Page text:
Many conservatives in New York seem beyond distraught at Mayor Rudolph Giuliani's plunge in the polls in his race against Hillary Rodham Clinton. In fact, they seem to have slid right past anger and denial into the resignation phase--for an example, see Richard Brookhiser's recent piece in the New York Observer ("Hillary Clinton goes to the Senate. That seems plain enough"). They're steeling themselves for six years of watching Senator Clinton on Tim Russert every other Sunday morning. "She's awful. And she's going to win," one prominent Rodhamphobe told me at a party shortly before the recent Hillary surge. Not even Peggy Noonan's best effort has had a discernible effect. It's been vaporized in the chain reaction set off by the mayor's indefensible smearing of Patrick Dorismond, the Haitian who wound up dead because, apparently, he was insulted to be thought a crack dealer and took a swing at the offender (who turned out to be an undercover cop).
I was going to write an "Assignment Desk" item tasking columnist John Podhoretz with bucking up the spirits of the anti-Hillary crew--you know, he could write a piece noting that it's a long, long way to November, minds can change, Hillary will herself make mistakes, Giuliani has all that money, etc. Maybe the Pod could offer one or two fresh campaign sub-themes, and presto, he has a good little column. But the more I thought about it, the more I remembered Newt Gingrich, who never recovered from his whining about not being allowed to exit from the front door of Air Force One (which happened more than a year before the 1996 election). The more I asked myself why Giuliani should ever recover from the Dorismond incident, the more I could feel myself gravitating to Brookhiser's "it's over" camp. And the more it seemed to me there is only one clear way out for Rudy.
Not the nuanced halfway nods of consolation he's attempted so far. (Not even halfway: Yesterday he angrily protested when someone pointed out that Dorismond had in fact really been an "altar boy.") I mean a full-fledged, I-was-dead-wrong-please-forgive-me apology. An apology not for the police's conduct but for the mayor's conduct.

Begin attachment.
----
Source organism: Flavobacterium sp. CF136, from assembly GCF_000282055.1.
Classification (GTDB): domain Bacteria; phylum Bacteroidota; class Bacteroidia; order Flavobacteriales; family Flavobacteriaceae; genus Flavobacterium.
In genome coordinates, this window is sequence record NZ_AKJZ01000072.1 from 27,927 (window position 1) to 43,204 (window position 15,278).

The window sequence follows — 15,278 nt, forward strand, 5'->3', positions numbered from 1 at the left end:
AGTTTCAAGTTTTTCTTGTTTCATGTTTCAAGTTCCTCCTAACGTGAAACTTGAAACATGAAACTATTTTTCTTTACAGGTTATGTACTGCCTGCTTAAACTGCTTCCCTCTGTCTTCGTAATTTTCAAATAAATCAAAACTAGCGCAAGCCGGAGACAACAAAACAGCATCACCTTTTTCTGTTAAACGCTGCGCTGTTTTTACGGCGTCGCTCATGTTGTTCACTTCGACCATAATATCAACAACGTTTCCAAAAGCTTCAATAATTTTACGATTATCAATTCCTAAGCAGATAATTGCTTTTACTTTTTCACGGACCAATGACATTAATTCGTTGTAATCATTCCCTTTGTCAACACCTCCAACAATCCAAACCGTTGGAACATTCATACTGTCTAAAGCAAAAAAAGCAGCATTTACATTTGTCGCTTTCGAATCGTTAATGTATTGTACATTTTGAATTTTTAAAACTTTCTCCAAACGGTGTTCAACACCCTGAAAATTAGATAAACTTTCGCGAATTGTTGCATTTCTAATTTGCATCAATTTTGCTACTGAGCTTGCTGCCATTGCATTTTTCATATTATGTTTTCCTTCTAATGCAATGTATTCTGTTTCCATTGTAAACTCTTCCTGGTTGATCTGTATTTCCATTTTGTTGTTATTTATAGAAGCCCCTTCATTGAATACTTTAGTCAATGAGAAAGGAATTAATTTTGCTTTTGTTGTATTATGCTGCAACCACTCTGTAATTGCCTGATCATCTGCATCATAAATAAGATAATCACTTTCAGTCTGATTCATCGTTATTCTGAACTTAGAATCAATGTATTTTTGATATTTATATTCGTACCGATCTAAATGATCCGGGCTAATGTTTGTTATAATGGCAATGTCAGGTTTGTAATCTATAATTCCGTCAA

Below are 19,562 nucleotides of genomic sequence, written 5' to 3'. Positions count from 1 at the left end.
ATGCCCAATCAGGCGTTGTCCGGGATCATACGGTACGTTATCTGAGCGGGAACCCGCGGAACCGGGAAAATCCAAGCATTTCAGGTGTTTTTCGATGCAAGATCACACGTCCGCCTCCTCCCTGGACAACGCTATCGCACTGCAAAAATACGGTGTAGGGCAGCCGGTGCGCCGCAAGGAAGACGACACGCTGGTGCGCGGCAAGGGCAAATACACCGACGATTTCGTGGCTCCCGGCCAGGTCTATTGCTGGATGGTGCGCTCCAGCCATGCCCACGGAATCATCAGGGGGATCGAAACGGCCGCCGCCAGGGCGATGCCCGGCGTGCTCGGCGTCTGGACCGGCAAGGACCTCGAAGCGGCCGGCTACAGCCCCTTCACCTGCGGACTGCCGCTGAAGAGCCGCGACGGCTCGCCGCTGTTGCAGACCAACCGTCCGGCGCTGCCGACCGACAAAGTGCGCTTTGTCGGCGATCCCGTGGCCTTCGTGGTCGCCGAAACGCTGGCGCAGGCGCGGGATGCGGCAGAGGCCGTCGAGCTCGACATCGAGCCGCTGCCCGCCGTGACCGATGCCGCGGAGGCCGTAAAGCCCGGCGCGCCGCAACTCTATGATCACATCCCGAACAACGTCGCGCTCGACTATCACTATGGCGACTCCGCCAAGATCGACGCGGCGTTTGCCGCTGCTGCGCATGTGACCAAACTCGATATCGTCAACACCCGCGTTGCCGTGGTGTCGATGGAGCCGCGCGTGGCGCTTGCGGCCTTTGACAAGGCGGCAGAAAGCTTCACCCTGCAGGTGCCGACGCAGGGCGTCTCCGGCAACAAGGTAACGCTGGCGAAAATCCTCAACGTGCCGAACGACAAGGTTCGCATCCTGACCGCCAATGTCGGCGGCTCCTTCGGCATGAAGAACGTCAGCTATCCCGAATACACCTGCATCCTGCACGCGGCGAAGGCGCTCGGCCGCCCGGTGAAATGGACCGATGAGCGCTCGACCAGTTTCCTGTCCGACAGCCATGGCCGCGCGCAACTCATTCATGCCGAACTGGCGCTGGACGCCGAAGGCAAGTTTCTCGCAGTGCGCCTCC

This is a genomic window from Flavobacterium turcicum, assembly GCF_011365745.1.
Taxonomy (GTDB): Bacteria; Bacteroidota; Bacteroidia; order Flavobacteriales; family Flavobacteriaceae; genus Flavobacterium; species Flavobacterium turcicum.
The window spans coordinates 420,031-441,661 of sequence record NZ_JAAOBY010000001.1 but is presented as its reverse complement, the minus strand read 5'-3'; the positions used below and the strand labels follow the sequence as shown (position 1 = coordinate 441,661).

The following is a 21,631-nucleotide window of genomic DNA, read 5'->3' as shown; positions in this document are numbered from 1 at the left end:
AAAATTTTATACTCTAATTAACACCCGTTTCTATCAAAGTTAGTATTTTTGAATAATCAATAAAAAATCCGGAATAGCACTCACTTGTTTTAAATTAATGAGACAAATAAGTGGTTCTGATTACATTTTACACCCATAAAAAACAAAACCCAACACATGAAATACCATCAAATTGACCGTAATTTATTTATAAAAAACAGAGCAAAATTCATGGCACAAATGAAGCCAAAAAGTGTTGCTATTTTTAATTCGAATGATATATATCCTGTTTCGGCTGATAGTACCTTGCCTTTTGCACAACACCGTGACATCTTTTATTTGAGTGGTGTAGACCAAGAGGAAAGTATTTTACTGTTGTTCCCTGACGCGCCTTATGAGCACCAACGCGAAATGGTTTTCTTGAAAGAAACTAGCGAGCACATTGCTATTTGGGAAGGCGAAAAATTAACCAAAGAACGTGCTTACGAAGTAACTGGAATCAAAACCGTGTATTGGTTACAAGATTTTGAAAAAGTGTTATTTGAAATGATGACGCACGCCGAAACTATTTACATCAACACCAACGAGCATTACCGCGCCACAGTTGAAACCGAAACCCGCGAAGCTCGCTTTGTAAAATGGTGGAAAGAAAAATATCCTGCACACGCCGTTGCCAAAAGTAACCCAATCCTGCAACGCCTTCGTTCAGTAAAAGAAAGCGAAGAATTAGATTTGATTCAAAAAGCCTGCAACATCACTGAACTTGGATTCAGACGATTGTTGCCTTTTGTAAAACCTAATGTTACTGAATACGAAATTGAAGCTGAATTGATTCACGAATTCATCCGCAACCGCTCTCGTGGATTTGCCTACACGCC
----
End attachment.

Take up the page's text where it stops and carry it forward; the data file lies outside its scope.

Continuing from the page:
This would be completely out of character for Giuliani, of course, which is why it would be so devastatingly effective. After all, the Dorismond case isn't only about race relations and police heavy-handedness and Giuliani's mean streak--though of course it's partly about all of them. It's also about whether New Yorkers want to elect as senator someone who is congenitally incapable of admitting he's been wrong. It's a character test. More subtly, it's about whether Giuliani is a politician astute and forward-looking enough to notice when the old policies that once worked (aggressive, impolitic, tribal policing) have ceased being effective and need to be altered.
Memo to Giuliani: If you still balk at the idea of a public auto-humiliation, consider two things. First, what would your new ally and co-campaigner John McCain do? McCain's as hotheaded and stubborn as you are--but his saving grace, his franchise-making shtick, is his habit of coming back after a tantrum or insult or blooper or scandal and apologizing, with seeming sincerity and humanity. Sometimes he even asks for forgiveness! And he only seems more masculine and less wimpy for making the change.
The second point? Oh yes. Do you really want to spend the rest of your life being known as the guy who got beat by Hillary? ...
Kausfiles weathers the dot-com shakeout! A note to analysts: Ongoing implementation of the cunning, yet coquettish, kausfiles.com business plan has been largely unaffected by the recent turmoil in the technology and communications sectors of the capital markets. It is true that there have been difficulties obtaining subs at the nearby Korean Deli next to the World Financial Center as harried brokers have been forced into the market for faster, cheaper sandwiches. But kausfiles.com's strategic alliance with Sam, the cashier--a relationship nurtured in leaner times-- has allowed us to retain "most favored customer" access to the processed meats required for our editorial operations. We continue to forecast strong growth in the quirky-opinion sector of the New Economy, even as the capital markets' interest in such fads as e-commerce and B2B fades.